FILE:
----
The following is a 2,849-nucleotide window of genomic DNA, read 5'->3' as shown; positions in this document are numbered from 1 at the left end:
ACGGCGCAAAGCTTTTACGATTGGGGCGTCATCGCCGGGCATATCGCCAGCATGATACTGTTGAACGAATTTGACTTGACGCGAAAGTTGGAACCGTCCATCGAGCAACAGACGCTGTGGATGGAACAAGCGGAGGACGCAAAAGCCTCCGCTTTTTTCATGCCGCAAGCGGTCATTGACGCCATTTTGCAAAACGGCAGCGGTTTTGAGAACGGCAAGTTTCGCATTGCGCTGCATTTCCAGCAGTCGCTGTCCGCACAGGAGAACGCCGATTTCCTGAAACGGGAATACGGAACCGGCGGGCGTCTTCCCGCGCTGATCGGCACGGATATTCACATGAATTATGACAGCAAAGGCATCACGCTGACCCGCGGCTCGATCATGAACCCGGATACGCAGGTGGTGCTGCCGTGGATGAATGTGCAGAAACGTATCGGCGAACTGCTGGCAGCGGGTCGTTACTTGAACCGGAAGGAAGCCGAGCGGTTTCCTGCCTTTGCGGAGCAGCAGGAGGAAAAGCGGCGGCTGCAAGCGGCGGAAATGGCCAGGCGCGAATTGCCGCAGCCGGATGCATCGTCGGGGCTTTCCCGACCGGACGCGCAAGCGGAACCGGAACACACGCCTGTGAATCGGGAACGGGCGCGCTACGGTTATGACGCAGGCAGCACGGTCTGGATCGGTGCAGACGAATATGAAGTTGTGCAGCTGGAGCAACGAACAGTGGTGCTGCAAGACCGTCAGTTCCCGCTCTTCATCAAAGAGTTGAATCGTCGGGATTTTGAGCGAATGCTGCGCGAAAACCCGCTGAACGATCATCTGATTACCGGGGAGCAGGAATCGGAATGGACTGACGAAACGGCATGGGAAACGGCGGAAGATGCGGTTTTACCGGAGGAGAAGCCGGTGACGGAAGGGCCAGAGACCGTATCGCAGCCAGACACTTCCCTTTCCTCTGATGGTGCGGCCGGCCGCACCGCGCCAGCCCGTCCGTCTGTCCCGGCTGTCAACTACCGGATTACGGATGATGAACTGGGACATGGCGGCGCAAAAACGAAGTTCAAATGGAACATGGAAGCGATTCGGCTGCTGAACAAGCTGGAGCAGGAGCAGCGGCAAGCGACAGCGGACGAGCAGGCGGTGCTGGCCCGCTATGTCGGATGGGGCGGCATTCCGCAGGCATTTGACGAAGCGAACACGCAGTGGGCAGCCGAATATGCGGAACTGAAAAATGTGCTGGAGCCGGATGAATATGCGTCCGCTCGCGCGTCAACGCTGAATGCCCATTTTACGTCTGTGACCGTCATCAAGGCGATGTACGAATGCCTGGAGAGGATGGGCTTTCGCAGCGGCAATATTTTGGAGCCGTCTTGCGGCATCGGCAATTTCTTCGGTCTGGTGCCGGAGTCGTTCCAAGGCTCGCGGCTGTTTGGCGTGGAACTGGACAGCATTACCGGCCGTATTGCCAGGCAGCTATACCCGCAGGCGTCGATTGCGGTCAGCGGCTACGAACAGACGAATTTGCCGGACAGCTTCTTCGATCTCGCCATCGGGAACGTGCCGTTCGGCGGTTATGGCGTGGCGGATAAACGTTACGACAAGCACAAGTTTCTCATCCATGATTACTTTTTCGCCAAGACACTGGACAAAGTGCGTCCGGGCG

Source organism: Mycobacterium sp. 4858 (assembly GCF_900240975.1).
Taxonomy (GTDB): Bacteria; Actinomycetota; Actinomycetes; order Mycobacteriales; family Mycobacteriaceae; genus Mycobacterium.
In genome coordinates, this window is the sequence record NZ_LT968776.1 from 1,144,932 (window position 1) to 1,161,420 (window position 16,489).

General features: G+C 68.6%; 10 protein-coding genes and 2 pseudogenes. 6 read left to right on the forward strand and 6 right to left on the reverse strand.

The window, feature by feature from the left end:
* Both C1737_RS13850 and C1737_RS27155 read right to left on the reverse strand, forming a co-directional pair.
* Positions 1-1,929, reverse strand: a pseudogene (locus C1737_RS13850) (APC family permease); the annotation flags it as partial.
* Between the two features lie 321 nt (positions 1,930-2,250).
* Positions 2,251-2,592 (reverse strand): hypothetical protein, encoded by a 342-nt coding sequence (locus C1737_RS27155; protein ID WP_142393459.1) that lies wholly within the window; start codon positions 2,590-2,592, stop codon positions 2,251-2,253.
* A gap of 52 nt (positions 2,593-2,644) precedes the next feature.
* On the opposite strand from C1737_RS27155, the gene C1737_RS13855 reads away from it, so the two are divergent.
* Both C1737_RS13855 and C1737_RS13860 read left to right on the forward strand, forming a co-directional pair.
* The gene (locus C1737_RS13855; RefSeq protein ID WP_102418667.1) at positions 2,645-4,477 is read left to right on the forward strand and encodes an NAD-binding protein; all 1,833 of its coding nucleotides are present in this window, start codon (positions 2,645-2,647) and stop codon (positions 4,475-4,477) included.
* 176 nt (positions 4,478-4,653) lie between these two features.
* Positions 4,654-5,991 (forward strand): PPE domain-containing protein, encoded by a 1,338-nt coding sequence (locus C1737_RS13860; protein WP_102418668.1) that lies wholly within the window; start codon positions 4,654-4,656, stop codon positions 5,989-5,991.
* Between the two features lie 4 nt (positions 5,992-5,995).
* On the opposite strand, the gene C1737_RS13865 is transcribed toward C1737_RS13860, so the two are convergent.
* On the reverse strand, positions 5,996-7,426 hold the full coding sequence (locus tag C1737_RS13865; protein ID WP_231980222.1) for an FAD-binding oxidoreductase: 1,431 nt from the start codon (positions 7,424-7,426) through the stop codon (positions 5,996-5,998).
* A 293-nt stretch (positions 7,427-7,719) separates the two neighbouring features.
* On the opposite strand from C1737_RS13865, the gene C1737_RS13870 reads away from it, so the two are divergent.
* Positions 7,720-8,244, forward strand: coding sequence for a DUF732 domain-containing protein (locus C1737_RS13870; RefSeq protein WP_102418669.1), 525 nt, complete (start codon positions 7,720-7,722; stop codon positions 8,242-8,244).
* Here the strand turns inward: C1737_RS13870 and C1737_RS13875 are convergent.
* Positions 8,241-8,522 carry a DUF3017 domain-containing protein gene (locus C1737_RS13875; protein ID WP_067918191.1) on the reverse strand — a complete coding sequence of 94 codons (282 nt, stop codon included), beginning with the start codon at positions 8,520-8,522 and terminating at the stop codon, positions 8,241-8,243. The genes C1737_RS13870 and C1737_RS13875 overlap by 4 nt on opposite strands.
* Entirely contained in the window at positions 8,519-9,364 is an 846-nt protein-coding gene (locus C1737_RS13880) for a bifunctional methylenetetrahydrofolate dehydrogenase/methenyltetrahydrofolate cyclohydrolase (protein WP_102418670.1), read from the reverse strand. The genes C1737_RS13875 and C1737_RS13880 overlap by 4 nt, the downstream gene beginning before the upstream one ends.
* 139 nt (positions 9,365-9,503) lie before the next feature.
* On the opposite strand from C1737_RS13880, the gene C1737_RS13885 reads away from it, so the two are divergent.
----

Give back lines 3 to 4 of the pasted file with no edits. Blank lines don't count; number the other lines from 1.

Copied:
Source organism: Mycobacterium sp. 4858 (assembly GCF_900240975.1).
Taxonomy (GTDB): Bacteria; Actinomycetota; Actinomycetes; order Mycobacteriales; family Mycobacteriaceae; genus Mycobacterium.